If you want the culture of hope, courage, and tenacity--especially under severe adversity--to revive and thrive tomorrow, then you need to water the seeds being sown and cultivated today. There's no other way to see it happen. Passivity is not an option.

Friday, June 8, 2018

Between Pulp Wonders and Light Novel Trash

In his last podcast, JimFear138 sat down with Rawle Nyanzi to discuss the concept of genres in a freewheeling discussion that spanned, among other things, My Hero Academia, the blurry line between science fiction and fantasy, and, at the 40:15 mark, Japanese light novels.
Rawle didn't have a high opinion of most light novels. I share the same sentiment. Yet light novels are the modern-day inheritors of the pulp tradition.
Within literati circles, it's fashionable to deride classic pulp fiction from the early 20th century as cheap, lurid and ultimately disposable fiction. Social Justice Warriors further insist that such stories are racist, sexist and all kinds of -ist and -phobic. Yet this seems to be a Western phenomenon: in Japan, light novels proudly continue the tradition of cheap, exciting entertainment, and far from being derided, are an integral and celebrated cornerstone of Japanese culture.
Light novels are short, inexpensive books on fast release schedules. Running to about 50,000 characters, they are small and lightweight, able to be carried about and read anywhere. This mirrors the pulp practice of publishing compact, fast-paced stories on equally compressed schedules. Well-loved in Japan and around the world, many LNs have been translated and exported across the world. But how do modern LNs compare to the pulps?

Wednesday, June 6, 2018

Series Review: Writing Violence by Marc MacYoung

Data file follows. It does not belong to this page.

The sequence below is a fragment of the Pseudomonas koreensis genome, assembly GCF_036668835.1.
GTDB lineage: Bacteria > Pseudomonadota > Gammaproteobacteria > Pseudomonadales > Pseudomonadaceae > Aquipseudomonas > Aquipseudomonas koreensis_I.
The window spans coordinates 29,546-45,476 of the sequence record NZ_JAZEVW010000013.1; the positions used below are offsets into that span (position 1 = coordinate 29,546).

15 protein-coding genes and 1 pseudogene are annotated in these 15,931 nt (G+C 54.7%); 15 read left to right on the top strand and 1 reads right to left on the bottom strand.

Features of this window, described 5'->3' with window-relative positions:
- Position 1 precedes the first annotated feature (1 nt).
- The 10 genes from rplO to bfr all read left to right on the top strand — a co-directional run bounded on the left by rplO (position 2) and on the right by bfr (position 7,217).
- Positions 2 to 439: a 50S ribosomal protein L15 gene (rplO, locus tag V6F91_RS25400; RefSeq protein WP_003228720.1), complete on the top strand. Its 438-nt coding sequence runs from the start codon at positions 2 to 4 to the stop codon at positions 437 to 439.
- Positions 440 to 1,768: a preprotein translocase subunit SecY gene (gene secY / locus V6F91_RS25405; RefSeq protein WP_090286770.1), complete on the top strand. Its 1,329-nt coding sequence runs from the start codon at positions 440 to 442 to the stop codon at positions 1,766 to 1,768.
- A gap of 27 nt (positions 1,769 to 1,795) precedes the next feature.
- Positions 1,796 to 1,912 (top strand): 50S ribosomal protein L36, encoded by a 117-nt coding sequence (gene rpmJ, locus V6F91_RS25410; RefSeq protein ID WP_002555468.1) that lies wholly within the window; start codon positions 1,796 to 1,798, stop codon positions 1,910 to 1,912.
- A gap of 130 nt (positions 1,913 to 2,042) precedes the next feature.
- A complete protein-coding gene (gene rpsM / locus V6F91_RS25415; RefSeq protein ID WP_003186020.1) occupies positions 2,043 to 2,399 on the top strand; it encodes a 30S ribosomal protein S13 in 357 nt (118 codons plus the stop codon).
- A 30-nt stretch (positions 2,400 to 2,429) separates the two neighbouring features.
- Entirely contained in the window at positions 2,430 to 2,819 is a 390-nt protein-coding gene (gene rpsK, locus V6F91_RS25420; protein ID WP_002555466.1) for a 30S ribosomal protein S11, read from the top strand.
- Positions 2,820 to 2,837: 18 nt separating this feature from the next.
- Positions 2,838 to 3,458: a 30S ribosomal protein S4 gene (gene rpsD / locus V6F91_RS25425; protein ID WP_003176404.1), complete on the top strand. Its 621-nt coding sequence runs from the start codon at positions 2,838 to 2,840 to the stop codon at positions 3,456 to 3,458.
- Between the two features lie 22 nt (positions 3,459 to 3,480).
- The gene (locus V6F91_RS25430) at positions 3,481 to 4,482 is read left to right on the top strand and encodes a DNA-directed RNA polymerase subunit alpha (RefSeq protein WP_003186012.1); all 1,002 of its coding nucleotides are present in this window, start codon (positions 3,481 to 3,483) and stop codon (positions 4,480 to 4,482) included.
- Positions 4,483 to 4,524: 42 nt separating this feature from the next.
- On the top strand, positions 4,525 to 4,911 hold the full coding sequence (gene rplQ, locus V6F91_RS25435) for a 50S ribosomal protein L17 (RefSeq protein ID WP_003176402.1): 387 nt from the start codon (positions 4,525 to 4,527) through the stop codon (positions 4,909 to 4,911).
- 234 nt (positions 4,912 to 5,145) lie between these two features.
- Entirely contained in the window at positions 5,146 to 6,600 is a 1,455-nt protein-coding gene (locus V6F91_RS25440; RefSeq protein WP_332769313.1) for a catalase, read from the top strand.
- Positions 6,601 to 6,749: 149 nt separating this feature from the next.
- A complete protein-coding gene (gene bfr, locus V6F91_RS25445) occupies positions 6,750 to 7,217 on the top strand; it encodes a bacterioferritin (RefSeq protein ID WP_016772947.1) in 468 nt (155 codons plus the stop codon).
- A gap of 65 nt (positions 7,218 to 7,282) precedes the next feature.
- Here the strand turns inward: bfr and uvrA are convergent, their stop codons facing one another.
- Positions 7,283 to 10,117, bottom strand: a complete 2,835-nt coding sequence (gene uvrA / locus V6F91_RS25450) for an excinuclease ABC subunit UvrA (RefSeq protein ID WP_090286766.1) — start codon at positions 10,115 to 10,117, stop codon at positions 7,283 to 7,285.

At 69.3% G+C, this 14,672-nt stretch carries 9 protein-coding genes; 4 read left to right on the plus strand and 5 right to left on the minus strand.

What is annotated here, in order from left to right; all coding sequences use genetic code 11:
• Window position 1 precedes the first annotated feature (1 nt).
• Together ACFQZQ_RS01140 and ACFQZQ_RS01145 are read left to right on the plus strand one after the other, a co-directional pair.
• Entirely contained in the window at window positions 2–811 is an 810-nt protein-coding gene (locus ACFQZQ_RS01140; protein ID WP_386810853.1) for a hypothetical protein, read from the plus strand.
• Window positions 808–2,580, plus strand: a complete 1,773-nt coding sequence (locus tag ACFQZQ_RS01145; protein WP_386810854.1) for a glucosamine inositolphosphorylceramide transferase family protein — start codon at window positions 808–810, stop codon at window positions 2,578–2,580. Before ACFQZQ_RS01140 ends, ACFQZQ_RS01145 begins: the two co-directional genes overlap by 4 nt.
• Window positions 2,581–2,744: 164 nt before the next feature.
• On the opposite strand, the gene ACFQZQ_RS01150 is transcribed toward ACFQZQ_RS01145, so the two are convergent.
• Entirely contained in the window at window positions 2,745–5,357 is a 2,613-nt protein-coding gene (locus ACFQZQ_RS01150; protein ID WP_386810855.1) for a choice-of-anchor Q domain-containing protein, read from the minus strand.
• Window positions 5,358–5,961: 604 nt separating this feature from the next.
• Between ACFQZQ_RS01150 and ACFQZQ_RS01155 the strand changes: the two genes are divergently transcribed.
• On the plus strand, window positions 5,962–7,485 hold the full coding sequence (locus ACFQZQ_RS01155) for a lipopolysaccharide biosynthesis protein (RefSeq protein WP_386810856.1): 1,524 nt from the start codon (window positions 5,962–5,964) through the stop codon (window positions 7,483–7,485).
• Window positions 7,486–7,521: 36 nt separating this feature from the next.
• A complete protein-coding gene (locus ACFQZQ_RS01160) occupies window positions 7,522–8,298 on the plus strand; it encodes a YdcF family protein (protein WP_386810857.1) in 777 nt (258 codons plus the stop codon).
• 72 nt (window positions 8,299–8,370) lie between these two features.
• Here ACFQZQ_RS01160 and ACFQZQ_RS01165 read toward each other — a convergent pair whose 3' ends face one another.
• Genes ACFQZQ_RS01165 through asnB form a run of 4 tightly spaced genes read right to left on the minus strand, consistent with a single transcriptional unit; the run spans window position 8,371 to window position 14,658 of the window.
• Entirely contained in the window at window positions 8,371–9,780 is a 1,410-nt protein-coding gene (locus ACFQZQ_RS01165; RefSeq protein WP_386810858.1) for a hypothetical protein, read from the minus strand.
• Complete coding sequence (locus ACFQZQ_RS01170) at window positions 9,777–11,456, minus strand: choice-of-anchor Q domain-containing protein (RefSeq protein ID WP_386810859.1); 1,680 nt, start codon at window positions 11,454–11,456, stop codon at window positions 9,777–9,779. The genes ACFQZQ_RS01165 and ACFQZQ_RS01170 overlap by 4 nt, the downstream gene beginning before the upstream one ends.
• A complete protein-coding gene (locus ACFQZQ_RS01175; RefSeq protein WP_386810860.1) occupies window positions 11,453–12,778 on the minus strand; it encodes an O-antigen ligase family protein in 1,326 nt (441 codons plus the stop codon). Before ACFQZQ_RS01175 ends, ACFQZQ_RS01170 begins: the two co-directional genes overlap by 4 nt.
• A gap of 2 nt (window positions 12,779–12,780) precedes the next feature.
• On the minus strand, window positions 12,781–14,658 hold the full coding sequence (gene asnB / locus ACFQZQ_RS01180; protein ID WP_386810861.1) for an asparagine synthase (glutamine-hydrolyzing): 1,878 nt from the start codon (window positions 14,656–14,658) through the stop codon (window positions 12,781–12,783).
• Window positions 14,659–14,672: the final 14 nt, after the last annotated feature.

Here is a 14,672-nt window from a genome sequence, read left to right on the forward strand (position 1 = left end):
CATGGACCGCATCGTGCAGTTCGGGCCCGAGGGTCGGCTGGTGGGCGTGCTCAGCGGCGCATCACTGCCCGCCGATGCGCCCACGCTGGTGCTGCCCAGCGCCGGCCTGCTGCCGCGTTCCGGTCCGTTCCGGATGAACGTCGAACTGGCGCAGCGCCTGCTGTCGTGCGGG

Marc 'Animal' MacYoung watches rom-coms because Hollywood gets action scenes wrong. Having worked as a court-recognized expert witness, correctional institute director, bodyguard, bouncer, cooler and event security, he has decades of first-hand experience with violence and criminals. His street name came from a high-risk lifestyle filled with life-or-death encounters on the mean streets of Los Angeles, and his vicious approach to streetfighting. With his Writing Violence series, MacYoung offers his expertise to writers seeking to create authentic action scenes.

Monday, May 28, 2018

Appendix N Review: The Dying Earth by Jack Vance

In the far-flung future, the Sun has reached the end of its lifespan. Under an alien sky, strange animals and plants thrive across the world, ruined cities stand in mute testimony to all-conquering Time, squalor and luxury exist side by side in decaying and decadent civilisations, and science and technology have blurred into a unified occult art people use but no longer understand. Demons and wizards, monsters and men, all sentient creatures human or otherwise, must find meaning and purpose and life in constant awareness of the inevitable end of Earth.

Thursday, May 17, 2018

Announcing PulpRev Riot


Next month will be the one-year anniversary of the launch of pulprev.com. As our subscription was running out and our initial service providers turned out to not be that great, we've migrated the site to the Apollonian archons of nearlyfreespeech.net. This will mean greater freedom and flexibility when we do things with the site, and it also means we can fund the site relatively cheaply. This migration seems to have gone off completely without a hitch, but let us know if you find something.


When I registered pulprev.com last year I had just come back from a big demolition job in Kansas City and was feeling generous; the initial registration fee came out of my pocket. Since then we set up and published the PulpRev Sampler Anthology, which we initially planned to be totally free on Amazon but then we found out they wouldn't let us so we sold it for a buck. We had way more sales than we expected, giving us a war chest of about fifty USD. This is enough to fund the site as it is for a few more years, unless we implement something that uses a lot of bandwidth.